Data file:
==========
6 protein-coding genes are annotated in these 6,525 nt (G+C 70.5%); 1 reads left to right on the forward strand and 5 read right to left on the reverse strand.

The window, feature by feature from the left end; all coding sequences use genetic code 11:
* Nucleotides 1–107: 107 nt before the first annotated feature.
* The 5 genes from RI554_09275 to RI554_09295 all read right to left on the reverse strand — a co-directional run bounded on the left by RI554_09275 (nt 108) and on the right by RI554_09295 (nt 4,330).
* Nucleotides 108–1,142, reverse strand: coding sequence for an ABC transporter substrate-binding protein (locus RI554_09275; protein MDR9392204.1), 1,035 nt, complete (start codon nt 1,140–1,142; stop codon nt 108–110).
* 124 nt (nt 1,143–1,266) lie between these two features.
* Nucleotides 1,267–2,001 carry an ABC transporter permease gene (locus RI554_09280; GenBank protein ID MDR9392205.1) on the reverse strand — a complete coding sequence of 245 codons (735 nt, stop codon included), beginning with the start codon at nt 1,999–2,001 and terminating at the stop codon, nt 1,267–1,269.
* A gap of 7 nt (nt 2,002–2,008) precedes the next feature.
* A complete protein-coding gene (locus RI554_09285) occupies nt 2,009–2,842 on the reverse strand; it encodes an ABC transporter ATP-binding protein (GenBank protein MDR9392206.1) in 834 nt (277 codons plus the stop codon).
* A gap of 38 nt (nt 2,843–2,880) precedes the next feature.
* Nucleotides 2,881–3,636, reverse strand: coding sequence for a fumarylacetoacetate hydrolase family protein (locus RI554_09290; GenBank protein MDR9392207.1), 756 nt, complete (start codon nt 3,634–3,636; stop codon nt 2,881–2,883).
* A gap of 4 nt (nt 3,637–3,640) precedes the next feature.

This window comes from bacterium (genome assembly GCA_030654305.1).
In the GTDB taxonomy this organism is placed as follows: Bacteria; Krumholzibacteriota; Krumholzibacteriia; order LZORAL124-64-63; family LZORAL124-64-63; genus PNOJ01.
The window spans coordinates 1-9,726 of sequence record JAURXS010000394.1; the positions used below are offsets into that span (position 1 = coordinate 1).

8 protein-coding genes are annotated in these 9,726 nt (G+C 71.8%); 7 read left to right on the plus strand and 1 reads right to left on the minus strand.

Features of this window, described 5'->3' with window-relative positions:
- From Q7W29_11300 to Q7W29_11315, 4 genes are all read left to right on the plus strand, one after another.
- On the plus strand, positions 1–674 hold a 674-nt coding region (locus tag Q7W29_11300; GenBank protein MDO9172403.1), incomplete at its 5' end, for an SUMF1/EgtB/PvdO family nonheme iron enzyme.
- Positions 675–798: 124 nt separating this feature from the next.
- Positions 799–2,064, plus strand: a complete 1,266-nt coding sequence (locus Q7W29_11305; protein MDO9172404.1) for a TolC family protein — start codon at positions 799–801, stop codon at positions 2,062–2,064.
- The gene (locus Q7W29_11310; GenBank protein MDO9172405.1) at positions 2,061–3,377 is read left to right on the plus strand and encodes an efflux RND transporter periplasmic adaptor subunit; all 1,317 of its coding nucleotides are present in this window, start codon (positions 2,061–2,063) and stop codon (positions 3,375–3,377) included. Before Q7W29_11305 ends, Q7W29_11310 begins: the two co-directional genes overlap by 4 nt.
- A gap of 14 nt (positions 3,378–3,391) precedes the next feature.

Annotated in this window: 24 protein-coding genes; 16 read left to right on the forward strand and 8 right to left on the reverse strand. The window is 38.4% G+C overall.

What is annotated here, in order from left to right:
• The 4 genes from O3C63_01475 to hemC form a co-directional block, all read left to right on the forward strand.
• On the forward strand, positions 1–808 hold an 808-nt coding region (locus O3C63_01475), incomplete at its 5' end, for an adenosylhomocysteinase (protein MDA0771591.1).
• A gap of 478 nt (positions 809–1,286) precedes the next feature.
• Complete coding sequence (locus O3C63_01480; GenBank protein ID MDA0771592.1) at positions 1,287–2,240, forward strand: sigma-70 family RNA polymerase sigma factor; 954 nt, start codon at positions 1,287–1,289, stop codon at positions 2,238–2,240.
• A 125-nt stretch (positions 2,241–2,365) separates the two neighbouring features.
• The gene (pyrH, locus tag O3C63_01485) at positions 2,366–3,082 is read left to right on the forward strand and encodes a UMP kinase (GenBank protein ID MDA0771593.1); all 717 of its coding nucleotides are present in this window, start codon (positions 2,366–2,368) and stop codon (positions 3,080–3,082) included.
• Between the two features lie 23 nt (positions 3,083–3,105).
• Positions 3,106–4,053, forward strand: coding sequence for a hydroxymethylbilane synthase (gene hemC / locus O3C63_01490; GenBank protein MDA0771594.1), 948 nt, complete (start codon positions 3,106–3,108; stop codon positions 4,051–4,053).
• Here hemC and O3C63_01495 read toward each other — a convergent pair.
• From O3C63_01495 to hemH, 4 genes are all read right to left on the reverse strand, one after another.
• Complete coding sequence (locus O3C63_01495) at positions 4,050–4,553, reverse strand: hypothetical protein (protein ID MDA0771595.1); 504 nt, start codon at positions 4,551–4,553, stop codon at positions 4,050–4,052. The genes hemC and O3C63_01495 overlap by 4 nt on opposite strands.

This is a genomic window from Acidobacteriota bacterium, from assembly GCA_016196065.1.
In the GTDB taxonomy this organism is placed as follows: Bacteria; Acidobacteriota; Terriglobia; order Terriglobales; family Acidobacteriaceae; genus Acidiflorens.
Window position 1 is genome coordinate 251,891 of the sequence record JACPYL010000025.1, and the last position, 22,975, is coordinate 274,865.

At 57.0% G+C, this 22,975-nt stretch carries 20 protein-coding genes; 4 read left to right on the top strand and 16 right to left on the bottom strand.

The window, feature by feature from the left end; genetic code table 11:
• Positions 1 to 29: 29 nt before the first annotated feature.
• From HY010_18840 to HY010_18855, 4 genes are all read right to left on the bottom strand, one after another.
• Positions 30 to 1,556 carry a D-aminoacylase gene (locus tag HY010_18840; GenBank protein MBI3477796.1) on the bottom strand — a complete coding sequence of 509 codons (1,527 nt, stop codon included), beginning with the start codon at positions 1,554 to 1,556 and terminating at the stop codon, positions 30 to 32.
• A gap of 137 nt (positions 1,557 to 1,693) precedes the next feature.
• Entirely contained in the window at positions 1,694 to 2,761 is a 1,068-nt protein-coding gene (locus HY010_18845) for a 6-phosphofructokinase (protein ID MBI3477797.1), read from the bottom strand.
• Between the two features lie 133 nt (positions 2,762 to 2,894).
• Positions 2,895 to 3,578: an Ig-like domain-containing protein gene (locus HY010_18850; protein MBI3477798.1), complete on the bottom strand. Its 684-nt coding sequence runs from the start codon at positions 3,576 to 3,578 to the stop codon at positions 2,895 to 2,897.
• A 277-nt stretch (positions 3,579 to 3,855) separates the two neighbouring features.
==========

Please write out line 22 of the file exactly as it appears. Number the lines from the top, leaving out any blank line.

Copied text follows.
- The gene (locus Q7W29_11310; GenBank protein MDO9172405.1) at positions 2,061–3,377 is read left to right on the plus strand and encodes an efflux RND transporter periplasmic adaptor subunit; all 1,317 of its coding nucleotides are present in this window, start codon (positions 2,061–2,063) and stop codon (positions 3,375–3,377) included. Before Q7W29_11305 ends, Q7W29_11310 begins: the two co-directional genes overlap by 4 nt.